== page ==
Queen Seondeok, or Sondok, lived from c.606—647 CE in the Korean kingdom of Silla. This was near the end of the Three Kingdoms Period (Silla, Baekje, and Goguryeo) of Korea. Seondeok was born Princess Deokman, the daughter of the 26th ruler of Silla, King Jinpyeong. From a young age Princess Deokman displayed superior intelligence and knowledge. As her father had no male heirs, Seondeok was chosen as heiress apparent for her intelligence. As Silla law decreed that only those who were of pure seonggol rank (bone rank, meaning “sacred bone”) could rule, only she, her sisters, and her female cousin (later Queen Jindeok) were eligible. Queen Seondeok would be the 27th ruler of Silla, and the 1st of three queens of Silla.

As Queen of Silla, Seondeok was a patron of the arts, thought, and literature. Her encouragement of these fields strengthened Silla’s intellectual communities. She also encouraged harmony between different religious groups, and greatly punished religious fighting or persecution. Being an ardent Buddhist, she presided over the completion of temples throughout her kingdom and became a bhikkuni (ordained nun). She was also greatly interested in astronomy and Chinese culture. She introduced Chinese court dress to her nobles, and sent many promising scholars to study in China. This greatly strengthened Silla’s relationship with the Tang Dynasty, which would later help Seondeok in unifying the Korean Peninsula. To strengthen Silla even further, Seondeok encouraged alliances between her great aristocratic families by way of arranged marriages and treatises. This also helped in unifying Korea.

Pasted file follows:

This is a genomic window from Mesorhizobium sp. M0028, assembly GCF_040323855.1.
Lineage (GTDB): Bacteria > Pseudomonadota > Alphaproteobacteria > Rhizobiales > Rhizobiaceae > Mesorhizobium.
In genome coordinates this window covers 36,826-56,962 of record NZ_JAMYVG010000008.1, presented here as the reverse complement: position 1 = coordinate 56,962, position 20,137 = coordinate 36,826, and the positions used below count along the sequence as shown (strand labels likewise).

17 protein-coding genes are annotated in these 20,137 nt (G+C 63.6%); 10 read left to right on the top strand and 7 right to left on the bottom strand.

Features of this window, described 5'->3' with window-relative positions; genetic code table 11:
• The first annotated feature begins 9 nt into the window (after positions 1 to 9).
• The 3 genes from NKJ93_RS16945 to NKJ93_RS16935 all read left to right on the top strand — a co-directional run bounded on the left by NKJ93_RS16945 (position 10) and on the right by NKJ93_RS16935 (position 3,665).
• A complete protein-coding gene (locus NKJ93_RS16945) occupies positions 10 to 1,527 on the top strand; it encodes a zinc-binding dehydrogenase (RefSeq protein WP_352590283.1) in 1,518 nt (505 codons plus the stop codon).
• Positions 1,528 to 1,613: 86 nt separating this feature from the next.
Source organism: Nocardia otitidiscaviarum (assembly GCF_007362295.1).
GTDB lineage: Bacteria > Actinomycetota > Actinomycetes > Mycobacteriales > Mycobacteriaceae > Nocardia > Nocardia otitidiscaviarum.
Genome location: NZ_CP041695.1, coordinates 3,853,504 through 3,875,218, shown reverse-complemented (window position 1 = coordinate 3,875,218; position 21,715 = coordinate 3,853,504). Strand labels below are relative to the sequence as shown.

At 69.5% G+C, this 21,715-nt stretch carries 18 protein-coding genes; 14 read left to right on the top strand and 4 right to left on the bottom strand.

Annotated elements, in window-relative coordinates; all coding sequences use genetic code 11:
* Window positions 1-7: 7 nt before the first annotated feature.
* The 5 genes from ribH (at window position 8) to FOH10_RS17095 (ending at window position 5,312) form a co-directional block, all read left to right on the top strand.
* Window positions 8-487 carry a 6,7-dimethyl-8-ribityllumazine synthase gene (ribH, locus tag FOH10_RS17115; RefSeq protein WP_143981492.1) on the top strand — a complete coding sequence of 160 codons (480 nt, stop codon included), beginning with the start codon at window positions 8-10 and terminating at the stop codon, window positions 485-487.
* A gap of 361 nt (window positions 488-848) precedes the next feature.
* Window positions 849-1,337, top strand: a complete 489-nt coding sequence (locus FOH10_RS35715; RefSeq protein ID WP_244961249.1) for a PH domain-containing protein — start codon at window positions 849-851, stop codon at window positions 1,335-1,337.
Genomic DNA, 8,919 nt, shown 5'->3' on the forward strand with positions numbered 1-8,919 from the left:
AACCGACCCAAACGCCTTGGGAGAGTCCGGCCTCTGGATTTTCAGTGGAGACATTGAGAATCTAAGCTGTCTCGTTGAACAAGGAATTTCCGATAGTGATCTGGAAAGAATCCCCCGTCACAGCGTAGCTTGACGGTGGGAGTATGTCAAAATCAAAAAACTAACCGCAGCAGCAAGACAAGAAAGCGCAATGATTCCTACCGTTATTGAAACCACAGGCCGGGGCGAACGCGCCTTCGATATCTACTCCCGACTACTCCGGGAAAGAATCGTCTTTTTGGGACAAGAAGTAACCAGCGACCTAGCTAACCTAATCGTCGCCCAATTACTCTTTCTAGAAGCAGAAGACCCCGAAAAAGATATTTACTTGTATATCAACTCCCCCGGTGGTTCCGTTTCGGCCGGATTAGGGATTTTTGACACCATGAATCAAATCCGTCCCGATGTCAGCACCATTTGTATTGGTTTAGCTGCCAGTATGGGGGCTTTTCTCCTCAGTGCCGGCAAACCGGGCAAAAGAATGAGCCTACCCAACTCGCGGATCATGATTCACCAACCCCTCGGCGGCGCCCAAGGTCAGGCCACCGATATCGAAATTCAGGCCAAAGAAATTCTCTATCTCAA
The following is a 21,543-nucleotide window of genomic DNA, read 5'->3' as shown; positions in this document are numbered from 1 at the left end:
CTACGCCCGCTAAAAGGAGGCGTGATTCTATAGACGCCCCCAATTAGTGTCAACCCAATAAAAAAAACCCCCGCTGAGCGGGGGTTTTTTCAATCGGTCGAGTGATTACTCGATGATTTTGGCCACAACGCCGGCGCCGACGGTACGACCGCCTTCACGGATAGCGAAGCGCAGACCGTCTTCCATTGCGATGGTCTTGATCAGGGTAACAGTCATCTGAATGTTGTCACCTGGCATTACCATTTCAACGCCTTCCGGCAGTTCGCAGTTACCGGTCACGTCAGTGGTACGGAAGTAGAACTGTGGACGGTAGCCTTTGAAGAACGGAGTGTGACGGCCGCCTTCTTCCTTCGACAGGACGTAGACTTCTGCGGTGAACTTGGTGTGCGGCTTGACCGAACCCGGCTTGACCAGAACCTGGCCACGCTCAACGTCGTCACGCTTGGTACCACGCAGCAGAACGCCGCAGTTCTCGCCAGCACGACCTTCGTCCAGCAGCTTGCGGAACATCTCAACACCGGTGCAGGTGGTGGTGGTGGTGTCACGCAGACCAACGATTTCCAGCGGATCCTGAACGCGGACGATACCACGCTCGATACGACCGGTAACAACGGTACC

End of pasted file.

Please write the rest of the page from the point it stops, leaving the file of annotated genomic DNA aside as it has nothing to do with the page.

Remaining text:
Seondeok did rule during a violent time in the Three Kingdoms Period. The kingdoms warred against each other, making Silla greatly need a Chinese alliance. Tang armies did help Seondeok in expelling foreign forces. At the end of her reign, Seondeok did see a rebellion led by one of her own nobles, Lord Bilam. She defeated the rebels, but died soon after. Her successor was her cousin, Queen Jindeok, who ruled from 647—654 CE.


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